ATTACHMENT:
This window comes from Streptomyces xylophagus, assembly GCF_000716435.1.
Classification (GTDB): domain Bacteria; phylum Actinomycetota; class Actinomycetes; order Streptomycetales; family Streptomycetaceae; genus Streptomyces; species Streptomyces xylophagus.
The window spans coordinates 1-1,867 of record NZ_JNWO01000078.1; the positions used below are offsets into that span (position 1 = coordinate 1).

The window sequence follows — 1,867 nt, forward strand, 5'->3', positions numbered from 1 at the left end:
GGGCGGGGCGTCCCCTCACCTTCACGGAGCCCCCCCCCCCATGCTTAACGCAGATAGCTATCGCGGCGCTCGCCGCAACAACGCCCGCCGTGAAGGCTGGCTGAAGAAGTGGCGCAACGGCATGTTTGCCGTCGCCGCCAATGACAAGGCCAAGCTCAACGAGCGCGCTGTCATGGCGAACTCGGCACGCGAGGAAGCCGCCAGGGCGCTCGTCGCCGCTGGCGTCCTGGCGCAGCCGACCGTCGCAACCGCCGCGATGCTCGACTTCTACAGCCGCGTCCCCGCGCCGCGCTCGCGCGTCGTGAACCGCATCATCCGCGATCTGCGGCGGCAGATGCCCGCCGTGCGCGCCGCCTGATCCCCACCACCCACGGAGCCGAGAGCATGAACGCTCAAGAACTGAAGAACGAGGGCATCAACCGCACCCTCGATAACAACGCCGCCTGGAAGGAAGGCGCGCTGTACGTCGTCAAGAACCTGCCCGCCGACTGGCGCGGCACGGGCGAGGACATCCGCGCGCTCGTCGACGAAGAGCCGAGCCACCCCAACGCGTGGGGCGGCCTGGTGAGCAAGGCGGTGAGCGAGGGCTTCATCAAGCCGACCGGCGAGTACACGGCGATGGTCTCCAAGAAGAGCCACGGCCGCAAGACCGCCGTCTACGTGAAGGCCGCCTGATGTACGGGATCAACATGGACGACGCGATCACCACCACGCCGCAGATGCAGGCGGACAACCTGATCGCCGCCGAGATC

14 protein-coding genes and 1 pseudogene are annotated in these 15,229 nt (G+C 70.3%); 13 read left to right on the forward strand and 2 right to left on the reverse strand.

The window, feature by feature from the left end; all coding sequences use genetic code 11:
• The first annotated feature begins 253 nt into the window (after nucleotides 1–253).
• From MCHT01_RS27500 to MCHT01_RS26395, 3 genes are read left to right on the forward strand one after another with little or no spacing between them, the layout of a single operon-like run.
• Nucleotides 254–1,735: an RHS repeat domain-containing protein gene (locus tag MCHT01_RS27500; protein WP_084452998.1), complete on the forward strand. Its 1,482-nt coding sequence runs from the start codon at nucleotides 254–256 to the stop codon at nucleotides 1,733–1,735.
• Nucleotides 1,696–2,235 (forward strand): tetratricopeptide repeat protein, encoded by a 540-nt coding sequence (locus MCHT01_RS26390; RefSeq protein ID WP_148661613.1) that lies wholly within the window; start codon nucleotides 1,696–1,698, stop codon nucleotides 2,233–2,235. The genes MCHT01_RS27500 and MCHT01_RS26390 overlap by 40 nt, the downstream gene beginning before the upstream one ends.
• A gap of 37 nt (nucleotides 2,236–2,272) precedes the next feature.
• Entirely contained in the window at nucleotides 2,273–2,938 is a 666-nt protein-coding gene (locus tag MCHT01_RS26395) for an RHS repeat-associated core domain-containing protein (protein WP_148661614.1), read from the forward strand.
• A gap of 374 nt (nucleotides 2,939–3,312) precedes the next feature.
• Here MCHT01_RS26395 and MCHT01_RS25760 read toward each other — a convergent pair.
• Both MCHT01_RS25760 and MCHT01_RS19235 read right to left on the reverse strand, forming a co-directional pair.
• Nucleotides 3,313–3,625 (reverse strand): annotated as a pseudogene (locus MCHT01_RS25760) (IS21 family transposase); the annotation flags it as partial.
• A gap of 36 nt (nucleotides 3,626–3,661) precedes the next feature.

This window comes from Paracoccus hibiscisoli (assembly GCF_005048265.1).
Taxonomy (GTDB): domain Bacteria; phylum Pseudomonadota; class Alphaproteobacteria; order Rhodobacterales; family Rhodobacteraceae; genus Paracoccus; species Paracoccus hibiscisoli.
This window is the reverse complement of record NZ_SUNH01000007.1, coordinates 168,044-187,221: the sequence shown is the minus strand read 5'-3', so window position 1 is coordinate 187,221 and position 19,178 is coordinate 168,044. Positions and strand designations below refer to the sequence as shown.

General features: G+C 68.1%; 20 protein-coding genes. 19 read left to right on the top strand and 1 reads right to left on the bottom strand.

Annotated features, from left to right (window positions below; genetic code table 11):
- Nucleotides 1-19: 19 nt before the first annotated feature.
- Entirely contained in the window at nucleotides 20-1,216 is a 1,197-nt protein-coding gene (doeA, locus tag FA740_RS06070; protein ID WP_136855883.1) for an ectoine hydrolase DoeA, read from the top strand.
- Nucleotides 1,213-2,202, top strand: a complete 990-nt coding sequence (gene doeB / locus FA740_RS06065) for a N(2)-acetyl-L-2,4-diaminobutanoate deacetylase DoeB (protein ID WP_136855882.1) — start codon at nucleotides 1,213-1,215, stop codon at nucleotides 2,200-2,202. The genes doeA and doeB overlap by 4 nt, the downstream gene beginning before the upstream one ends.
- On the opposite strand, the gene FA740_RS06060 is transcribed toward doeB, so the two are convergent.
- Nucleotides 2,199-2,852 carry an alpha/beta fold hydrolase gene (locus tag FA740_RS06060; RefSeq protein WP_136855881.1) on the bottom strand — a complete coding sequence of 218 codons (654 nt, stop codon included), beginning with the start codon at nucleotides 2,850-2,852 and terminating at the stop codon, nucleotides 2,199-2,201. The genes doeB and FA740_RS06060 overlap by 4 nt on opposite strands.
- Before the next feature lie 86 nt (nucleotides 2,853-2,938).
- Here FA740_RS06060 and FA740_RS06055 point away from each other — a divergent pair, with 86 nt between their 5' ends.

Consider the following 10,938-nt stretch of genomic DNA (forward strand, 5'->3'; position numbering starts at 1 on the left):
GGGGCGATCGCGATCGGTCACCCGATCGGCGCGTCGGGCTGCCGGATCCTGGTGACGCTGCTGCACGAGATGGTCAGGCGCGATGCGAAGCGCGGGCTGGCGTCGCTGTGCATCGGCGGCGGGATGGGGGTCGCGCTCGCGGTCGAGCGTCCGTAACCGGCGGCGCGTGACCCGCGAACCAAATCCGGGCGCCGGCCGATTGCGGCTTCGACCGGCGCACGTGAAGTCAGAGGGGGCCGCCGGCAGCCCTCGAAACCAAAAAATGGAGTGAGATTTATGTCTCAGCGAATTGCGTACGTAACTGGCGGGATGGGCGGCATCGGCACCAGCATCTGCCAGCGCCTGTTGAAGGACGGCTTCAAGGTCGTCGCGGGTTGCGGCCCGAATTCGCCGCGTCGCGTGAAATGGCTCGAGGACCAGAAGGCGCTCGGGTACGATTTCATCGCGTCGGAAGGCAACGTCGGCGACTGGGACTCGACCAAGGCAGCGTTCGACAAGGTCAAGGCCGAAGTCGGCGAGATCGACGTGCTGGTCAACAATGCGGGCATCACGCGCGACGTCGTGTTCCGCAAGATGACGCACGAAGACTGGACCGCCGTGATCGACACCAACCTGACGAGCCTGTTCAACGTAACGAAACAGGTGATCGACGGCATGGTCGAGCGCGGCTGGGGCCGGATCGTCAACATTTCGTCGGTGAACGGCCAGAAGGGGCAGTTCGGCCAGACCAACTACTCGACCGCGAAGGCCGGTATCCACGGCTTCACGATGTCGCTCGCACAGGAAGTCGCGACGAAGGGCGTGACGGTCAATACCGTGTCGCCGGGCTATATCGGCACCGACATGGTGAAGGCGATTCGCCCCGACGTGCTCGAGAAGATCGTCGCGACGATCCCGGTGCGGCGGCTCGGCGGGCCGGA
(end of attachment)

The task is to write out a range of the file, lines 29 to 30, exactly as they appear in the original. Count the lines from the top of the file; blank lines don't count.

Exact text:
- Before the next feature lie 86 nt (nucleotides 2,853-2,938).
- Here FA740_RS06060 and FA740_RS06055 point away from each other — a divergent pair, with 86 nt between their 5' ends.